Prominent members of the Syrian National Council (SNC) have split from the group, in the most serious divide in the ranks of the Syrian opposition since the eruption of the uprising in March 2011.
At least 20 secular and Islamist figures from the 270-member council, established in Turkey in 2011, have joined the splinter organisation dubbed the Syrian Patriotic Group.
Ex-judge and lawyer Haytham Al-Maleh heads the group. He is known to have opposed the rule of the Assads from the beginning of the dynasty in 1970.
Opposition leader Kamal Al-Labwani - jailed for six years and released last December - also joined the new group, as well as human rights lawyer Catherine Al-Talli. Also joining the group are Fawaz Tallo and prominent dissident and former foreign affairs head in the SNC, Walid Al-Bunni.
A statement issued by the group said that "long and difficult months have passed since the creation of the Syrian National Council...without achieving satisfactory results or activating its executive offices or adopting the demands of revolutionaries inside Syria."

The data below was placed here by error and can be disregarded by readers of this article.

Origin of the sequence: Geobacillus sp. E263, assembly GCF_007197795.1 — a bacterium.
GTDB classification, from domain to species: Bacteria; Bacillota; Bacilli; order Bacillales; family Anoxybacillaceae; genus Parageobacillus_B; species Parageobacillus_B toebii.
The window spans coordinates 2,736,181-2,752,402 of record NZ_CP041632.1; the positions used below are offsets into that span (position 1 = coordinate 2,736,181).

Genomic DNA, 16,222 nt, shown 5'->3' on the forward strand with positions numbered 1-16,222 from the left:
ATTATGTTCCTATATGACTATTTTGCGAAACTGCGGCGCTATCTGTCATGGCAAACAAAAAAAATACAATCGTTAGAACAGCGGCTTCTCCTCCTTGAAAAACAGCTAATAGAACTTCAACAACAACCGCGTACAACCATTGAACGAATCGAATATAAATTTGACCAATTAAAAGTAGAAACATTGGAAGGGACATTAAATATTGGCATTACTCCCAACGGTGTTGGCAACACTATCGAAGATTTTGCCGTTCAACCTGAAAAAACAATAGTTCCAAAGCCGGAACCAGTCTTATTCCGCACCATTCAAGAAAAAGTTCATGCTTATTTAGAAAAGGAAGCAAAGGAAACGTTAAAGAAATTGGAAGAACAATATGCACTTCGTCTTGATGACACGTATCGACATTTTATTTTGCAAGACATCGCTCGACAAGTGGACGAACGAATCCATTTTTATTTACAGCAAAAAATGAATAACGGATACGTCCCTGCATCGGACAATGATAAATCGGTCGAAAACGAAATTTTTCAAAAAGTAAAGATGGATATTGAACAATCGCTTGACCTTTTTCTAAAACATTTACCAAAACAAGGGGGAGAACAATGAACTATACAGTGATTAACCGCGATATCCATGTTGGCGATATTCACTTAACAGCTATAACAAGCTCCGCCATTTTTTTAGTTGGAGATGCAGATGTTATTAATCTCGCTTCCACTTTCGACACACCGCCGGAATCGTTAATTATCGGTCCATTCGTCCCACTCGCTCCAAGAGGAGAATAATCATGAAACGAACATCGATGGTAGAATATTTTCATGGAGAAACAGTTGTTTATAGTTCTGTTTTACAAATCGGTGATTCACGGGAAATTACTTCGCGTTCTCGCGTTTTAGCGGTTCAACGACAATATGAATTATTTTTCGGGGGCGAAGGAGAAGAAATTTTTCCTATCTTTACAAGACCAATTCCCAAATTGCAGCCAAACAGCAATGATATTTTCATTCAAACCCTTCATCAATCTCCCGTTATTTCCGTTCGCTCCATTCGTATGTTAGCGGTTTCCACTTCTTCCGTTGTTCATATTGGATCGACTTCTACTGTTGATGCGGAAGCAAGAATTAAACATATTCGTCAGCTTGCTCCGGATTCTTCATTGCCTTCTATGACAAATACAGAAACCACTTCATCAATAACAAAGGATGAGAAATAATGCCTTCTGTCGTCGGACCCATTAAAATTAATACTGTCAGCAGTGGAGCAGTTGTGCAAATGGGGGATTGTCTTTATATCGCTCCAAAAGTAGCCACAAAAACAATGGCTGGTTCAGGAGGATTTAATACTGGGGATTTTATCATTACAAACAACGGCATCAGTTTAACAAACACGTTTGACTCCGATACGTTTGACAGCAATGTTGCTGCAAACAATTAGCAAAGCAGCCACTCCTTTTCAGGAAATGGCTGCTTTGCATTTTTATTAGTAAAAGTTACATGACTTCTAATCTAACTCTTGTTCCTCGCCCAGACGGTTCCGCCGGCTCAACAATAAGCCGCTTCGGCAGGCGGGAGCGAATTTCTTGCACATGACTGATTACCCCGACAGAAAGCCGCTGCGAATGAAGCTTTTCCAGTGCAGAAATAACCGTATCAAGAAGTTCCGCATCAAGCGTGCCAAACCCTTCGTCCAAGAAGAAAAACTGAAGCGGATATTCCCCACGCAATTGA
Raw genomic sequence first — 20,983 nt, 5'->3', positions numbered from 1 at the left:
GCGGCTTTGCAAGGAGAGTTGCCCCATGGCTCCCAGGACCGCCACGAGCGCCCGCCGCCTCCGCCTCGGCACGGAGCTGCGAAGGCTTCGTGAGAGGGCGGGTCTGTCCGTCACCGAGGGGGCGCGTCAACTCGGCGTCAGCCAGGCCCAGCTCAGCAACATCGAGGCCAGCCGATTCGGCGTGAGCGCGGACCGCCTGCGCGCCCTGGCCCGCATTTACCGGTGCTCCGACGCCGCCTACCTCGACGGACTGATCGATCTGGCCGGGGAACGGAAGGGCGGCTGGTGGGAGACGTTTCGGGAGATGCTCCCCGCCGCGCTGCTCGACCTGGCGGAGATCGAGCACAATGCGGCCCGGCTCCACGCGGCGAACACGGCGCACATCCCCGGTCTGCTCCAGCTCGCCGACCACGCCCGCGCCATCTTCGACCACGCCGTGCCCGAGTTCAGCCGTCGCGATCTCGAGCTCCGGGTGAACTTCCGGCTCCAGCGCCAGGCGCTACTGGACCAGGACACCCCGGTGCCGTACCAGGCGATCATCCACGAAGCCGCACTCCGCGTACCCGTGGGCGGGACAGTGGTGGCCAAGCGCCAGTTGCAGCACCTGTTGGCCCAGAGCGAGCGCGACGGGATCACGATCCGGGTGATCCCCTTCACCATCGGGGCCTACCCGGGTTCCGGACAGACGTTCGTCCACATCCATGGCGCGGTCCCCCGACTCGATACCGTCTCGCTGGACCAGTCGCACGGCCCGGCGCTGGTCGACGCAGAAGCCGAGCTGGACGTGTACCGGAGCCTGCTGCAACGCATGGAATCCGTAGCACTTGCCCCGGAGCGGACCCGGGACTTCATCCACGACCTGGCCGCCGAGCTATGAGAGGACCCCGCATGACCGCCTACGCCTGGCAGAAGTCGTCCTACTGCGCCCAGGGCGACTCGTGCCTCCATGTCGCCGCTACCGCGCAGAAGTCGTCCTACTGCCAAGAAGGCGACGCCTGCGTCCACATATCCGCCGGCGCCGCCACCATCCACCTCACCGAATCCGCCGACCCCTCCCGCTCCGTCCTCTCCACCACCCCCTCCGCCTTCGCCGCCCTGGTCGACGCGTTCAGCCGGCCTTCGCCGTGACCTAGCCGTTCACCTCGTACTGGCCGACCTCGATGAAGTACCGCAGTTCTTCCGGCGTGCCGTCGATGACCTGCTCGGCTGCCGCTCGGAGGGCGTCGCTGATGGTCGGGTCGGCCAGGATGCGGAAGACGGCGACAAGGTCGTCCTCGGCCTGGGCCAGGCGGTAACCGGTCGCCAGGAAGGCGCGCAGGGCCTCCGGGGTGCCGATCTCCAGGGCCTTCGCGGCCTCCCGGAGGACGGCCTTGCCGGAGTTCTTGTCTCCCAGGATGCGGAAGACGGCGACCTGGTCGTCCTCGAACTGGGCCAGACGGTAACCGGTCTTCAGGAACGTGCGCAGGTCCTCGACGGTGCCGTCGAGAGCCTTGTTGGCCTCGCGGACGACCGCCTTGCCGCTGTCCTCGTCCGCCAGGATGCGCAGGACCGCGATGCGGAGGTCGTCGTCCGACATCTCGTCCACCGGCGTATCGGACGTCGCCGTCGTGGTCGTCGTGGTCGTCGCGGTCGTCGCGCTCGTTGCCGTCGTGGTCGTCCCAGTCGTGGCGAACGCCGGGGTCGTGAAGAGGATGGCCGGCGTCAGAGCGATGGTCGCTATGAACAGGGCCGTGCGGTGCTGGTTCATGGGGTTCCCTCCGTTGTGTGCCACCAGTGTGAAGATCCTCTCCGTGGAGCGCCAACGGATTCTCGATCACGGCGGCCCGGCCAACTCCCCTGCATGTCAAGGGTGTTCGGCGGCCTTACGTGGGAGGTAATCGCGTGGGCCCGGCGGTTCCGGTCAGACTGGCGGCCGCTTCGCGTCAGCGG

"It has become evident that the previous methods of work are ineffective, which is why we have decided to form a patriotic working group aiming to reinforce national efforts to bring down the Syrian regime with all available means of struggle, including giving support to the Free Syrian Army which bears the heaviest burden at this stage."
The statement was issued from Tunisia where SNC members attended the Friends of Syria conference. Fifty states attended the conference, which tried to push the Assad regime to stop its military crackdown on protesters.
The SNC is being subjected to increasing pressures inside Syria due to its lack of explicit support for the armed resistance led by the Free Syrian Army.
The SNC's secular chief Burhan Ghalioun has been endorsed as a leader of the council on a monthly basis. He is supported by Muslim Brotherhood members, a sizeable bulk in the council.
Many "neo-Islamists," considered more moderate than the Muslim Brotherhood, joined the Syrian Patriotic Group, among them preacher Emad Eddin Al-Rashid, jailed at the beginning of the uprising.